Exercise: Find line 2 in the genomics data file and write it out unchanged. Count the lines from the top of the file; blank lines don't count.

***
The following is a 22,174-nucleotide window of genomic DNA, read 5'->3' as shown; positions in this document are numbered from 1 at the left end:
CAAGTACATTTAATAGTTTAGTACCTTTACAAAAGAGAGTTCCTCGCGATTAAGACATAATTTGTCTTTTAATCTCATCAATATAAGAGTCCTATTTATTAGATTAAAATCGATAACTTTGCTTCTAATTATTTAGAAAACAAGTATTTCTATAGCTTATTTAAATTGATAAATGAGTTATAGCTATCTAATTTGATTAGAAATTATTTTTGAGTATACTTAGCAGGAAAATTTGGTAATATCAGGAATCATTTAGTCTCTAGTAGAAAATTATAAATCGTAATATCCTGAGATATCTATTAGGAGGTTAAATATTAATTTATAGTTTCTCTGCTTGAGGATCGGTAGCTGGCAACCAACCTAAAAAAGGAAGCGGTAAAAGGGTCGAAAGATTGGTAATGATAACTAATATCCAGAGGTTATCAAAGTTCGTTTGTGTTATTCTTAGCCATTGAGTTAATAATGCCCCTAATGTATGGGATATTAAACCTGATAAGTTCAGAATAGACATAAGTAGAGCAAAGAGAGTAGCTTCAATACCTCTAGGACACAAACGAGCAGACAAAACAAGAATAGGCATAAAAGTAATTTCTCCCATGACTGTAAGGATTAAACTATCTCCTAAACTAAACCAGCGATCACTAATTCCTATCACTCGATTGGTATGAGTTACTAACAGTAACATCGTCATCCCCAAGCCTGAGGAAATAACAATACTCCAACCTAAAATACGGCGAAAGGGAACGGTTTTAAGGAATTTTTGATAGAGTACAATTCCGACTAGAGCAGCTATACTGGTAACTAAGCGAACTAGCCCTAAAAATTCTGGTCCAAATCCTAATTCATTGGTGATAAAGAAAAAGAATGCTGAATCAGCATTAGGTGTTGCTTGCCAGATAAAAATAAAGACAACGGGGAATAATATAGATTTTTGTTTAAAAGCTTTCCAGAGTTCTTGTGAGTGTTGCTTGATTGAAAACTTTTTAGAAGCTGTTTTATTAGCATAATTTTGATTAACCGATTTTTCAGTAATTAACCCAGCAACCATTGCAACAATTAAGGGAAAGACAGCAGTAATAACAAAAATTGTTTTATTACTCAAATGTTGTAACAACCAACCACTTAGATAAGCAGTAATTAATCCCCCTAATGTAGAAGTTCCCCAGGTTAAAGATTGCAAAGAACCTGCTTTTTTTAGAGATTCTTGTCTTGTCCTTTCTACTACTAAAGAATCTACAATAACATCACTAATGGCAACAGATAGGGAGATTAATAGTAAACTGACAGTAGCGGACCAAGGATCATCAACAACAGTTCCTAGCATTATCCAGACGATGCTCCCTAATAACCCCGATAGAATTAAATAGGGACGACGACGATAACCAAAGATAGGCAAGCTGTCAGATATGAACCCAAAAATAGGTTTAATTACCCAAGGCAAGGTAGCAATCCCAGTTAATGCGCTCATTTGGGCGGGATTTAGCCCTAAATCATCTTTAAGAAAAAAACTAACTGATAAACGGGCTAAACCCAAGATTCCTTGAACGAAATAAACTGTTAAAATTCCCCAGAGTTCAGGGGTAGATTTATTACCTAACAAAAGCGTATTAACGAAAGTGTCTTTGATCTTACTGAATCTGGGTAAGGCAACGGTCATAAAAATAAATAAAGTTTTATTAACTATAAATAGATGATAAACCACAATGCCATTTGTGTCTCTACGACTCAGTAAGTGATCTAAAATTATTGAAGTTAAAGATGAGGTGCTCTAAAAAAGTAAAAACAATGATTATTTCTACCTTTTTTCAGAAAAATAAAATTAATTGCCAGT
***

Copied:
CAAGTACATTTAATAGTTTAGTACCTTTACAAAAGAGAGTTCCTCGCGATTAAGACATAATTTGTCTTTTAATCTCATCAATATAAGAGTCCTATTTATTAGATTAAAATCGATAACTTTGCTTCTAATTATTTAGAAAACAAGTATTTCTATAGCTTATTTAAATTGATAAATGAGTTATAGCTATCTAATTTGATTAGAAATTATTTTTGAGTATACTTAGCAGGAAAATTTGGTAATATCAGGAATCATTTAGTCTCTAGTAGAAAATTATAAATCGTAATATCCTGAGATATCTATTAGGAGGTTAAATATTAATTTATAGTTTCTCTGCTTGAGGATCGGTAGCTGGCAACCAACCTAAAAAAGGAAGCGGTAAAAGGGTCGAAAGATTGGTAATGATAACTAATATCCAGAGGTTATCAAAGTTCGTTTGTGTTATTCTTAGCCATTGAGTTAATAATGCCCCTAATGTATGGGATATTAAACCTGATAAGTTCAGAATAGACATAAGTAGAGCAAAGAGAGTAGCTTCAATACCTCTAGGACACAAACGAGCAGACAAAACAAGAATAGGCATAAAAGTAATTTCTCCCATGACTGTAAGGATTAAACTATCTCCTAAACTAAACCAGCGATCACTAATTCCTATCACTCGATTGGTATGAGTTACTAACAGTAACATCGTCATCCCCAAGCCTGAGGAAATAACAATACTCCAACCTAAAATACGGCGAAAGGGAACGGTTTTAAGGAATTTTTGATAGAGTACAATTCCGACTAGAGCAGCTATACTGGTAACTAAGCGAACTAGCCCTAAAAATTCTGGTCCAAATCCTAATTCATTGGTGATAAAGAAAAAGAATGCTGAATCAGCATTAGGTGTTGCTTGCCAGATAAAAATAAAGACAACGGGGAATAATATAGATTTTTGTTTAAAAGCTTTCCAGAGTTCTTGTGAGTGTTGCTTGATTGAAAACTTTTTAGAAGCTGTTTTATTAGCATAATTTTGATTAACCGATTTTTCAGTAATTAACCCAGCAACCATTGCAACAATTAAGGGAAAGACAGCAGTAATAACAAAAATTGTTTTATTACTCAAATGTTGTAACAACCAACCACTTAGATAAGCAGTAATTAATCCCCCTAATGTAGAAGTTCCCCAGGTTAAAGATTGCAAAGAACCTGCTTTTTTTAGAGATTCTTGTCTTGTCCTTTCTACTACTAAAGAATCTACAATAACATCACTAATGGCAACAGATAGGGAGATTAATAGTAAACTGACAGTAGCGGACCAAGGATCATCAACAACAGTTCCTAGCATTATCCAGACGATGCTCCCTAATAACCCCGATAGAATTAAATAGGGACGACGACGATAACCAAAGATAGGCAAGCTGTCAGATATGAACCCAAAAATAGGTTTAATTACCCAAGGCAAGGTAGCAATCCCAGTTAATGCGCTCATTTGGGCGGGATTTAGCCCTAAATCATCTTTAAGAAAAAAACTAACTGATAAACGGGCTAAACCCAAGATTCCTTGAACGAAATAAACTGTTAAAATTCCCCAGAGTTCAGGGGTAGATTTATTACCTAACAAAAGCGTATTAACGAAAGTGTCTTTGATCTTACTGAATCTGGGTAAGGCAACGGTCATAAAAATAAATAAAGTTTTATTAACTATAAATAGATGATAAACCACAATGCCATTTGTGTCTCTACGACTCAGTAAGTGATCTAAAATTATTGAAGTTAAAGATGAGGTGCTCTAAAAAAGTAAAAACAATGATTATTTCTACCTTTTTTCAGAAAAATAAAATTAATTGCCAGT